I use the term White culture for this systemic culture that has all folk, White, People of Color (POC), and American Indians, taking problematic stances that support systemic racism (while hating it). Some may use the term American culture, but this does not work for me for two reasons. One, the systemic culture I speak of benefits White people, not American people, and White culture speaks to this privilege, up front. Second, this systemic culture is not American but US. This distinction matters for it calls people to soil…

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End Government Days of False Honor and Reclaim Soil’s Family

Ridged Valley Reflections

15.10.11

October 11, 2015

Funny (in a non-funny way) how many people and State governments have learned a flag (Confederate) has the ability to destroy justice and people and that there is integrity of removing it from the public life, but continue to hold on to and honor a day ruin—Columbus Day. Some are going to talk about this day of history that honors humanities quest of exploration and adventure. I would not be surprised to see the Niña, the Pinta, and the Santa Maria compared to Friendship 11, Apollo 11, and Space Shuttle Columbia. Others will speak of the day as a day of conquest, subjugation, and genocide. While others will move for a governmental name switch to Indigenous Peoples’ Day, like the City of Seattle did in 2014.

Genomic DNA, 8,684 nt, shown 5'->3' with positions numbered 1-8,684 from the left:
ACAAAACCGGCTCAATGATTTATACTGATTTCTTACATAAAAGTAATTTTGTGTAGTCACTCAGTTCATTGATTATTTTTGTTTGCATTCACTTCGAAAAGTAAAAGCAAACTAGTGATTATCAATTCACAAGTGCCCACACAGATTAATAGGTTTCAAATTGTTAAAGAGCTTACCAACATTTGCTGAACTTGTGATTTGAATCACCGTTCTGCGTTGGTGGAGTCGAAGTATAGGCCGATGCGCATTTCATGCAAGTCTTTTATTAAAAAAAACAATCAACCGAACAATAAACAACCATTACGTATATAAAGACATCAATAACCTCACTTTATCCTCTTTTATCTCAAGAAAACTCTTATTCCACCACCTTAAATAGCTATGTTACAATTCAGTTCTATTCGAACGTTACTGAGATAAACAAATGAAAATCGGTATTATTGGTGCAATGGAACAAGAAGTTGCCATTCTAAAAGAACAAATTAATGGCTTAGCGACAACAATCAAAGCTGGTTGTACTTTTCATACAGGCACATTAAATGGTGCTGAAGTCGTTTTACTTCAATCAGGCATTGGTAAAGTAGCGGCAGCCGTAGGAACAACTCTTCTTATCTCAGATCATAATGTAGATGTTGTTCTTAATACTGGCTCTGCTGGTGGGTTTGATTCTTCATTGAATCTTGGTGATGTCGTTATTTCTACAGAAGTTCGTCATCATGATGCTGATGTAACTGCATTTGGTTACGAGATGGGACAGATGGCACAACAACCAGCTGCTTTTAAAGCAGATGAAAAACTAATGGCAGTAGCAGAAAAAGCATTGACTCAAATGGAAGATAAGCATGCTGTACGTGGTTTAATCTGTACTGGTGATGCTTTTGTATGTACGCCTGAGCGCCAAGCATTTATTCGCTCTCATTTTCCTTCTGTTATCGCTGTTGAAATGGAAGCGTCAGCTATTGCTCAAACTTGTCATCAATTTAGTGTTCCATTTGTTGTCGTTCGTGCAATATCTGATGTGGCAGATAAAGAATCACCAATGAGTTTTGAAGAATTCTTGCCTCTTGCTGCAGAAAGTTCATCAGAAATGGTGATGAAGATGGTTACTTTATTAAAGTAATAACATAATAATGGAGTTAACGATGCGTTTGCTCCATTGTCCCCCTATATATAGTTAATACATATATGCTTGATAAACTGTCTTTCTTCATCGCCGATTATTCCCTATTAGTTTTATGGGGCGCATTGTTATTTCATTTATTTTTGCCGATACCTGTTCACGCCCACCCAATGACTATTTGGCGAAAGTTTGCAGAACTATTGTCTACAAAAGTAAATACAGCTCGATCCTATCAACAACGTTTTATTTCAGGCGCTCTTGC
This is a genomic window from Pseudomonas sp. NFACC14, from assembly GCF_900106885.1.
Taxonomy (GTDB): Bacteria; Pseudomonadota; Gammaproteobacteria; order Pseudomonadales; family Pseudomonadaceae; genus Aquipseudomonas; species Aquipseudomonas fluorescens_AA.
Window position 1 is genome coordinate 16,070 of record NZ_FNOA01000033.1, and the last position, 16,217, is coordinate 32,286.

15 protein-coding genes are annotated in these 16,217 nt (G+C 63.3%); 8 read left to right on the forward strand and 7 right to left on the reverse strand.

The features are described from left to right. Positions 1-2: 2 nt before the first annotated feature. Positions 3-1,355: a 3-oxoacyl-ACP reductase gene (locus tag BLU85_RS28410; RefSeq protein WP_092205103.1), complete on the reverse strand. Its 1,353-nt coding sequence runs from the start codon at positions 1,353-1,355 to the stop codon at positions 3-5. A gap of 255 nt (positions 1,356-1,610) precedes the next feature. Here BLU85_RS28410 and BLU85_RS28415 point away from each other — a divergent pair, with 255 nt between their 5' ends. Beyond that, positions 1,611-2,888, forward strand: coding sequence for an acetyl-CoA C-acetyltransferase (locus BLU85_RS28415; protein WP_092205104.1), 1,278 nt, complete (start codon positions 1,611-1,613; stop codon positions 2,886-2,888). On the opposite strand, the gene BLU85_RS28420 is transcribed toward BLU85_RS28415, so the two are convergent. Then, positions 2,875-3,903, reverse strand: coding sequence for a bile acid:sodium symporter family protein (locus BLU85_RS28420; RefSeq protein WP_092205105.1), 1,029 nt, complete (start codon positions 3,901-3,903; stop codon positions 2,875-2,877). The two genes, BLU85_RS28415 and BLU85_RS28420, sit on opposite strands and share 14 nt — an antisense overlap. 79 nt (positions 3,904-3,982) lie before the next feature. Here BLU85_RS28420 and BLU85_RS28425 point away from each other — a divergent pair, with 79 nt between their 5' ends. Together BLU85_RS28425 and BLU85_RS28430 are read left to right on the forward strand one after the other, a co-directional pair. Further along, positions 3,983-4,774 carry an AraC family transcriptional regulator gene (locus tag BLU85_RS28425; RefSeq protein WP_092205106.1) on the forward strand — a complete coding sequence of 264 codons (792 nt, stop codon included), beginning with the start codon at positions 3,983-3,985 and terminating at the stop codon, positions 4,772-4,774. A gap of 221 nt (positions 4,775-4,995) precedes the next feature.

Columbus Day, Indigenous People’s Day, I am not a fan of either. I find governmental days of recognition little more…

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Robert Miller’s New Article—Consultation or Consent: The United States Duty to Confer with American Indian Governments

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Robert Miller the Winter Talk 2016 keynote speaker has just release a new article:

Consultation or Consent: The United States Duty to Confer with American Indian Governments

You can download it here:
Bob Miller–Consultation or Consent

Robert Miller is Faculty Director, Rosette LLP, American Indian Economic Development Program at the Sandra Day O’Connor College of Law, Arizona State University.  After reading this paper I am sure you will find good reason to attend Winter Talk 2016 in Tulsa this coming January.  The Landscape Mending Council feels blessed to have Robert Miller with us for this important and engaging work concerning the Doctrine of Discovery.

Click here
Winter Talk 2016
or in the menu link above to register!

Why Anti in Anti-Racism and The All in #BlackLives Matter

Ridged Valley Reflections

15.09.27 Artist Renda Writer. Photo: Huffington Post

September 27, 2015

September and October are months of anti-racism workshops. That is not the case every year, but this year they have been months of engaging, wondering, and thoughtful conversation. I find facilitating these workshops has changed over the last fifteen years. Years ago, folk showed up to engage in this wok because this is something I am supposed to do (and in some cases, they were required to by their organization). Today more folks show up because this work really matters to me and the wellbeing of my neighbors of color and my children.

Some of that change is due to the visceral gut—somethings got to change—that has permeated much of US society since Ferguson and the shooting of Michael Brown. Events over the course of this last year have led many folks to conclude the civil rights movement…